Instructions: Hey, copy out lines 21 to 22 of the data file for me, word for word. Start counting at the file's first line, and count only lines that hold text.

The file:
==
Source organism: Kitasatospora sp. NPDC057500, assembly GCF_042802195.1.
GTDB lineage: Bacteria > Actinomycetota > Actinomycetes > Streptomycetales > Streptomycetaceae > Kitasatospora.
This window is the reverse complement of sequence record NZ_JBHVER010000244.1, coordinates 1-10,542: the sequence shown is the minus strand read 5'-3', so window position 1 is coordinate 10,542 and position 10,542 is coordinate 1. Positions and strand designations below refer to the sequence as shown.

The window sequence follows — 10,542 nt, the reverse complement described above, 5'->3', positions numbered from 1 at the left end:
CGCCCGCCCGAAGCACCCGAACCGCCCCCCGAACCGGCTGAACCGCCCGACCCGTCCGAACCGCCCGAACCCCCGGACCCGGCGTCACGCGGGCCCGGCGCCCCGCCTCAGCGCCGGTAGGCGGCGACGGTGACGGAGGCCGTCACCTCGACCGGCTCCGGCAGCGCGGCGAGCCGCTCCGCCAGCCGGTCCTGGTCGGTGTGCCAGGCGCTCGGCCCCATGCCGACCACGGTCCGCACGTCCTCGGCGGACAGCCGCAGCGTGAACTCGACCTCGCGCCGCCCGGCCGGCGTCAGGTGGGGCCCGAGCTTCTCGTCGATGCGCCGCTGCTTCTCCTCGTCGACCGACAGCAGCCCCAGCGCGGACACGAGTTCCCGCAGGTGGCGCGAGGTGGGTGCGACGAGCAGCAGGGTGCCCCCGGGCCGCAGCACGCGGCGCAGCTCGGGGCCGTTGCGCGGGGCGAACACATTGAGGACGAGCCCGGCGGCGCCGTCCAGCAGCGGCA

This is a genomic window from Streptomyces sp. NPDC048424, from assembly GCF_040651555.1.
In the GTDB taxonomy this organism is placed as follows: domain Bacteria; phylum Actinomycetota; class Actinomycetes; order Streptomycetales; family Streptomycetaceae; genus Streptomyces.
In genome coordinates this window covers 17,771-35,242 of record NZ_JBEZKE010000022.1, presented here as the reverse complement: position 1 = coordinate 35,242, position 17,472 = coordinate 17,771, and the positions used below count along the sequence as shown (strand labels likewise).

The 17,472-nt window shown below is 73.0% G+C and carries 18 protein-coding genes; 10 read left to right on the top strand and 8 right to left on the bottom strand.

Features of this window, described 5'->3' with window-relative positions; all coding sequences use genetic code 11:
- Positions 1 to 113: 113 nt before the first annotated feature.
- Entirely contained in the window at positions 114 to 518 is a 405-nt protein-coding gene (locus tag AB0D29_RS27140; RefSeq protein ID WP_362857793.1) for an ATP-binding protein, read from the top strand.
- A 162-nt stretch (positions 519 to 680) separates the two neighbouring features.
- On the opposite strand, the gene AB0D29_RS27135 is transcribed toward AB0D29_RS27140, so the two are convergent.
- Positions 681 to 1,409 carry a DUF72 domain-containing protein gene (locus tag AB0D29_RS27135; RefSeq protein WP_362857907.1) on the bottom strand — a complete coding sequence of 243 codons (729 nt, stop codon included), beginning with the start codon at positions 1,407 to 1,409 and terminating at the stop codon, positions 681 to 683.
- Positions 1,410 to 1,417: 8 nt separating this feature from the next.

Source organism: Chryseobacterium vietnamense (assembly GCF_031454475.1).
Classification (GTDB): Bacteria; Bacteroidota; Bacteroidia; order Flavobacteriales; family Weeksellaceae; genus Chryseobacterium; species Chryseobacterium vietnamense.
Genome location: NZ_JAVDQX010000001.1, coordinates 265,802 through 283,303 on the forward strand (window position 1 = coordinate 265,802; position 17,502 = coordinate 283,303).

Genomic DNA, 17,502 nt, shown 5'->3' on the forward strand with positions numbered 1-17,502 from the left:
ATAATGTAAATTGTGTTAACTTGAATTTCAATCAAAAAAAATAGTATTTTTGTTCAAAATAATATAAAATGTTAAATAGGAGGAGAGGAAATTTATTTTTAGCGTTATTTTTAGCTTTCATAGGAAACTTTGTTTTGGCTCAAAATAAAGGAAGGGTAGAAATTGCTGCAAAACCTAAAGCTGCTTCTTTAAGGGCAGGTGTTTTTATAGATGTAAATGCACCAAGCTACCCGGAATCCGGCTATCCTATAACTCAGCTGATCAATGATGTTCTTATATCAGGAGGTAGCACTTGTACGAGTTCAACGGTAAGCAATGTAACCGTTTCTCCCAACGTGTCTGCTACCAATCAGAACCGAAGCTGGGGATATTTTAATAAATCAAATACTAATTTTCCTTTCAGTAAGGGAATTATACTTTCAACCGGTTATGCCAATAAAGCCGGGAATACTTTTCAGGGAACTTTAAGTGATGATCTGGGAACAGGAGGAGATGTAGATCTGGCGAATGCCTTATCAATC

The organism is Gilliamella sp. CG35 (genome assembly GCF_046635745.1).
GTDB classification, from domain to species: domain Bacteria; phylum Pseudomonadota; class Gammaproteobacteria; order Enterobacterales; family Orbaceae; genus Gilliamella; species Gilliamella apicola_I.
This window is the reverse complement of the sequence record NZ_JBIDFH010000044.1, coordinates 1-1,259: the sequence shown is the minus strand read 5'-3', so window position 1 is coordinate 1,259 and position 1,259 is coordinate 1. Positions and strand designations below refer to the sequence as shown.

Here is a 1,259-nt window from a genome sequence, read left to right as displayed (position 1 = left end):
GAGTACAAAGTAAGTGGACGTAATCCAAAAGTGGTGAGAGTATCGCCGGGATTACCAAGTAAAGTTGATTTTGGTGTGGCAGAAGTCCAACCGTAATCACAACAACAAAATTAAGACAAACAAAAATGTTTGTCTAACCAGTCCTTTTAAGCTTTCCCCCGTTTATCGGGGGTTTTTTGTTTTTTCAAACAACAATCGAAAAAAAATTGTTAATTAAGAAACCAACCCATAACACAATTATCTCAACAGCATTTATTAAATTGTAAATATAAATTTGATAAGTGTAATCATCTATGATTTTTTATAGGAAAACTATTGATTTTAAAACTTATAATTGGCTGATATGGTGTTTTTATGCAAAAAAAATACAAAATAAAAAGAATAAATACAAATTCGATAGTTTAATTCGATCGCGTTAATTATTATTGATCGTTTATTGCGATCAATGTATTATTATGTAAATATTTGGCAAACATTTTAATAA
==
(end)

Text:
ATAATGTAAATTGTGTTAACTTGAATTTCAATCAAAAAAAATAGTATTTTTGTTCAAAATAATATAAAATGTTAAATAGGAGGAGAGGAAATTTATTTTTAGCGTTATTTTTAGCTTTCATAGGAAACTTTGTTTTGGCTCAAAATAAAGGAAGGGTAGAAATTGCTGCAAAACCTAAAGCTGCTTCTTTAAGGGCAGGTGTTTTTATAGATGTAAATGCACCAAGCTACCCGGAATCCGGCTATCCTATAACTCAGCTGATCAATGATGTTCTTATATCAGGAGGTAGCACTTGTACGAGTTCAACGGTAAGCAATGTAACCGTTTCTCCCAACGTGTCTGCTACCAATCAGAACCGAAGCTGGGGATATTTTAATAAATCAAATACTAATTTTCCTTTCAGTAAGGGAATTATACTTTCAACCGGTTATGCCAATAAAGCCGGGAATACTTTTCAGGGAACTTTAAGTGATGATCTGGGAACAGGAGGAGATGTAGATCTGGCGAATGCCTTATCAATC

The organism is Gilliamella sp. CG35 (genome assembly GCF_046635745.1).